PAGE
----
In July 1949 Adolf took up a position with The Turner Manufacturing Company in Wolverhampton as Assistant to the Export Director and took charge of the Europe and Near East Export Division. The company manufactured components for heavy road vehicles, also agricultural tractors and diesel engines for automotive and marine applications. During the war, the company had produced powered winches for the British Army and undercarriages for aircraft including Spitfires and Lancaster aircraft.
After three years at Turner’s, Adolf became the Export Manager at The Villiers Engineering Company Limited, located around the corner from Turner’s. Villiers produced two-stroke and four-stroke petrol engines and four-stroke diesel engines for motorcycles and scooters, and also carburetors and other machines.
During his years at Turner’s and Villiers, he traveled on many business trips around Europe, including Holland, Switzerland, Austria, West and East Germany, and Yugoslavia, and he made annual trips to the Leipzig Trade Fair, in East Germany. He made many friends and acquaintances on these trips and was highly respected, and he entertained many business colleagues on their visits to Wolverhampton. Unfortunately there is no record to show which business trips he made to North Africa and the Near East, but the respect and liking for him held by his Near East contacts was proved by the many boxes of fresh fruit and nuts given to him as personal presents; these were very thoughtful gifts in a time of continued food rations in Britain, and Adolf’s daughters remember well the generous boxes of these expensive and exotic foreign foods. Throughout this time, Adolf kept in touch with his Czechoslovak friends from the RAF who lived in the West Midlands, some had rejoined the RAF and others had gone into business there. There was no club for them, probably because there were not many of them and they did not all live in the same towns. Wolverhampton was the centre of a thriving manufacturing area, and Adolf and Dorothy had a wide circle of friends, all connected by their war years or their work, Adolf in business, Dorothy in education.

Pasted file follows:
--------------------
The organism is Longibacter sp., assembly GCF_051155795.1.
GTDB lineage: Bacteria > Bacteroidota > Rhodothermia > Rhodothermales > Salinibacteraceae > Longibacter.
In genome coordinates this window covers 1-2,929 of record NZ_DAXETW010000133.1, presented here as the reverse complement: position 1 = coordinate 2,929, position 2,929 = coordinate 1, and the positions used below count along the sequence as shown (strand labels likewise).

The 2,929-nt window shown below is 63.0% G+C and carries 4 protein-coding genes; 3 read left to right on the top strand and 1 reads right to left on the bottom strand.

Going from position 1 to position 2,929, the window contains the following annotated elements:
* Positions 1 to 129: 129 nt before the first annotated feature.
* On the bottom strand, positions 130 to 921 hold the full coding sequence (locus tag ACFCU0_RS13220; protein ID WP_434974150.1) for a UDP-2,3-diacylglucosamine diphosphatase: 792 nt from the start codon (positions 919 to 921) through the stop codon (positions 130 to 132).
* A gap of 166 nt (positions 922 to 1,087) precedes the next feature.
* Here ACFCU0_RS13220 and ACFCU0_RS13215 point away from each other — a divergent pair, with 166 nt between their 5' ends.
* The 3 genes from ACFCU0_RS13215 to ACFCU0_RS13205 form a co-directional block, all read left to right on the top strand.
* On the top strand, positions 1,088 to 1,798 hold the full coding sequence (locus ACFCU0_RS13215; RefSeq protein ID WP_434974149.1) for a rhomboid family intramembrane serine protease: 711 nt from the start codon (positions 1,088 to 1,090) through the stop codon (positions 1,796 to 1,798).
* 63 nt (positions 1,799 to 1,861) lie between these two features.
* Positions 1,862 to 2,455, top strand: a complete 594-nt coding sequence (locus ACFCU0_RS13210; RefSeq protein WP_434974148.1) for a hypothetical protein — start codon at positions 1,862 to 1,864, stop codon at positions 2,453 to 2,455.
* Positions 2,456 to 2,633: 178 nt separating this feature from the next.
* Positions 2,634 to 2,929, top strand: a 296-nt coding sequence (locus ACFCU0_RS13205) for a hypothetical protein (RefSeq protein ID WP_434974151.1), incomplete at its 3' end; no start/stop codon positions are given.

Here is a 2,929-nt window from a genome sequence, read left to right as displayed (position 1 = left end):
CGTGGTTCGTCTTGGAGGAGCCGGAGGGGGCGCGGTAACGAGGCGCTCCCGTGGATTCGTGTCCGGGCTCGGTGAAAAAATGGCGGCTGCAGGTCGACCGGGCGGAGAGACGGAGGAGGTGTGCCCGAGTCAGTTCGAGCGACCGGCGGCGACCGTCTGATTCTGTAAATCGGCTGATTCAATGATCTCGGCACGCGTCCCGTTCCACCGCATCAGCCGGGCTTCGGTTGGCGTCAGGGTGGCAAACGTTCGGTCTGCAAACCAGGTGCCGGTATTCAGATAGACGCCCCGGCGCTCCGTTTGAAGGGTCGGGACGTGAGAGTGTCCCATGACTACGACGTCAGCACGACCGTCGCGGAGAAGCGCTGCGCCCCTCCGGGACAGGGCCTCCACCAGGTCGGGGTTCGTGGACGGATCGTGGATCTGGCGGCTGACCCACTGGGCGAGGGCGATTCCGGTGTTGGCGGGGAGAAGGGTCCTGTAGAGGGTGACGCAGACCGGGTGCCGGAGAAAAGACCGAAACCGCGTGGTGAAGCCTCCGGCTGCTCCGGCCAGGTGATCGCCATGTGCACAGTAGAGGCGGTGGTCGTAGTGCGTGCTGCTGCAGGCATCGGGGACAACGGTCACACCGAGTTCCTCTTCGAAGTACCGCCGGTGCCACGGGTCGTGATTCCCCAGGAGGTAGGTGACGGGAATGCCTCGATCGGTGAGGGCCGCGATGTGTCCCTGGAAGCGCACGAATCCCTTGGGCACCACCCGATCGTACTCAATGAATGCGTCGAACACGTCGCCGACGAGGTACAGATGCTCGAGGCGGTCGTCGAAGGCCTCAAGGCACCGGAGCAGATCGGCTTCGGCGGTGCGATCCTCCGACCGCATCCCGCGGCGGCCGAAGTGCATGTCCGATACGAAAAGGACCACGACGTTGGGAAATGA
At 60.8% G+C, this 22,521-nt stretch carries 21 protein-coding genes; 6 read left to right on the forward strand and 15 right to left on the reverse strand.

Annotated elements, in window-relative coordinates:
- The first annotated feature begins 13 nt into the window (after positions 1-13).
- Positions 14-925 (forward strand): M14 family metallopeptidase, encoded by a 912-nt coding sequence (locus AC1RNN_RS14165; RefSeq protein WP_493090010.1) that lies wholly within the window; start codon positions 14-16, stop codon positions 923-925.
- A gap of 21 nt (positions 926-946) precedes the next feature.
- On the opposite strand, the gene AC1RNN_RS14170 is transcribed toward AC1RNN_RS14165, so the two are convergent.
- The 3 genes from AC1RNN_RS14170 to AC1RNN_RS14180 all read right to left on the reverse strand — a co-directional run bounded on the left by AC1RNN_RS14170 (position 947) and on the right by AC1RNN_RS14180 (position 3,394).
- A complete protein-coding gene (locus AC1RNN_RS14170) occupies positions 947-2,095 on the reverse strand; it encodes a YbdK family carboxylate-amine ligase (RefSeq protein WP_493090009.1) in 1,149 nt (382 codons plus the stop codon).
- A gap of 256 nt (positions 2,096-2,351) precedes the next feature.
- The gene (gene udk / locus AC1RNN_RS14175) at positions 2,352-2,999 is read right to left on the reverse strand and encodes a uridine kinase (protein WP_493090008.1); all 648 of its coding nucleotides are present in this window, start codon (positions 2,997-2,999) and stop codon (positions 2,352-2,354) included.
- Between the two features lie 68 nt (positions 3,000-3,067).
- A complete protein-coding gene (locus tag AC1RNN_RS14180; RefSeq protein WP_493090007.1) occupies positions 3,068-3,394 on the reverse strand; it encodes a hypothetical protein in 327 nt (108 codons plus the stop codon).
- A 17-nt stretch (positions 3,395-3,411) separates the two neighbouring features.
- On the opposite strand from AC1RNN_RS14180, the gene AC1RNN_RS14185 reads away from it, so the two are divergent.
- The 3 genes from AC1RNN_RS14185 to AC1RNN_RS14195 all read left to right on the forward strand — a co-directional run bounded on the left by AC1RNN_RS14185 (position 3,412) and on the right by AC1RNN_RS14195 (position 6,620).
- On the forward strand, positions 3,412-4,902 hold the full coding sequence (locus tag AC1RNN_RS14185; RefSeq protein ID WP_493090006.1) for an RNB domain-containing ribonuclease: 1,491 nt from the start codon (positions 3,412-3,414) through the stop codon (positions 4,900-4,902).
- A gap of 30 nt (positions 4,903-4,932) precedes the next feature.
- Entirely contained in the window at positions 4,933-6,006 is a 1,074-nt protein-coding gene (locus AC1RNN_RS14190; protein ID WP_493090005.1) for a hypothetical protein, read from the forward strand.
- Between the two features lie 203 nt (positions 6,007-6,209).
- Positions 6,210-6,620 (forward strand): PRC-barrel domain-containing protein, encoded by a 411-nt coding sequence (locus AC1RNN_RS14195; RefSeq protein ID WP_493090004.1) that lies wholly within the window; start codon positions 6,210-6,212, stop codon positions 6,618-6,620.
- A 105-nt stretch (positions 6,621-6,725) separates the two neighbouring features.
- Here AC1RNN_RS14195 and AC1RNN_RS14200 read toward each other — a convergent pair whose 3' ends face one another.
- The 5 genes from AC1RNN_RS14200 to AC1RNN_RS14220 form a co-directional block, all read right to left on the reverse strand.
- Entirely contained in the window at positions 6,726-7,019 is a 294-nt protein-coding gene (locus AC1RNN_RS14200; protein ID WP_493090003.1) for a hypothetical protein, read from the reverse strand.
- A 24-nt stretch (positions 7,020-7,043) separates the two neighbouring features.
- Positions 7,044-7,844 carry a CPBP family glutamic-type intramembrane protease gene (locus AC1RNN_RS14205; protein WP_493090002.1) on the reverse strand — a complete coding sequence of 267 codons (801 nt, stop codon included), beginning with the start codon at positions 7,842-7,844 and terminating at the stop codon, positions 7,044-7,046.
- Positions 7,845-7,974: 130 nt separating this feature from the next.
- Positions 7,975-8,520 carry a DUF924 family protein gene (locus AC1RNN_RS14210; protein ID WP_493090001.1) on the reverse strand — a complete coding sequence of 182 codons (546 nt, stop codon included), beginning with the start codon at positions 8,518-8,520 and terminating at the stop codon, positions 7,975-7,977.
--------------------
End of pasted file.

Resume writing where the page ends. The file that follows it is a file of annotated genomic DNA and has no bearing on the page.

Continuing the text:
Adolf was really proud of his first car and his daughters remember him showing it to them when he brought it home for the first time. Not many people owned a car in the early 1950s. This car, a black Vauxhall, provided the transport for the holidays spent visiting the various places where Adolf was stationed during the war, in South England, Cornwall, Wales, and Scotland, where they stayed in Bonar Bridge to celebrate their 10th wedding anniversary. And on one memorable holiday in France, they visited Dijon and Adolf told his daughters about climbing over the Lycée Carnot wall with his friends, jumping on the old cart propped up against the wall, and playing truant. He was delighted to see the same old cart (or a replacement) still there nearly 20 years later.
Although Adolf had left Czechoslovakia legally with a passport, he was reluctant to visit his homeland. But by 1959 he judged it safe to return there with his family for a holiday, because the political environment had become slightly more liberalised, and repression and censorship were less strict. This was the first time he was together with his Czech family for 11 years. A sign of this political relaxation was that his nephews were allowed special leave from their national service in the army by their sympathetic officers. Adolf and his family made the journey to Czechoslovakia by car and he combined this holiday with various business meetings with colleagues while driving through Belgium and Germany. The family returned to Czechoslovakia the following year, this time the trip was combined with business meetings in Switzerland, Austria and Germany.
In 1961 Adolf took up a new post as Export Manager at Arthur Lyon and Co (Engineers) Ltd (later Newage Lyon Ltd in 1965) in Stamford in Lincolnshire, not far from Peterborough. The Company’s business consisted of the production of alternators, compressors, pumps and other electro-mechanical machines. He continued making regular business trips to Europe, West Germany, France, Italy, Austria and Switzerland, and frequently had business meetings in London, using the convenient regular train service to King’s Cross. His pioneering work in the export department led eventually to the company receiving the Queen’s Award for British Export Business in 1980. Adolf really loved his life in Stamford and made many good friends there. He loved talking to the young RAF men who were serving in the many RAF stations that still existed around the area of Stamford and into Lincolnshire. He and his family spent three more holidays with his family in Czechoslovakia and in December 1963, while he was on a business trip to Vienna, he was able to cross the border at short notice to attend his father’s funeral in Brno, which he learnt of from a telegram sent by Dorothy from Stamford.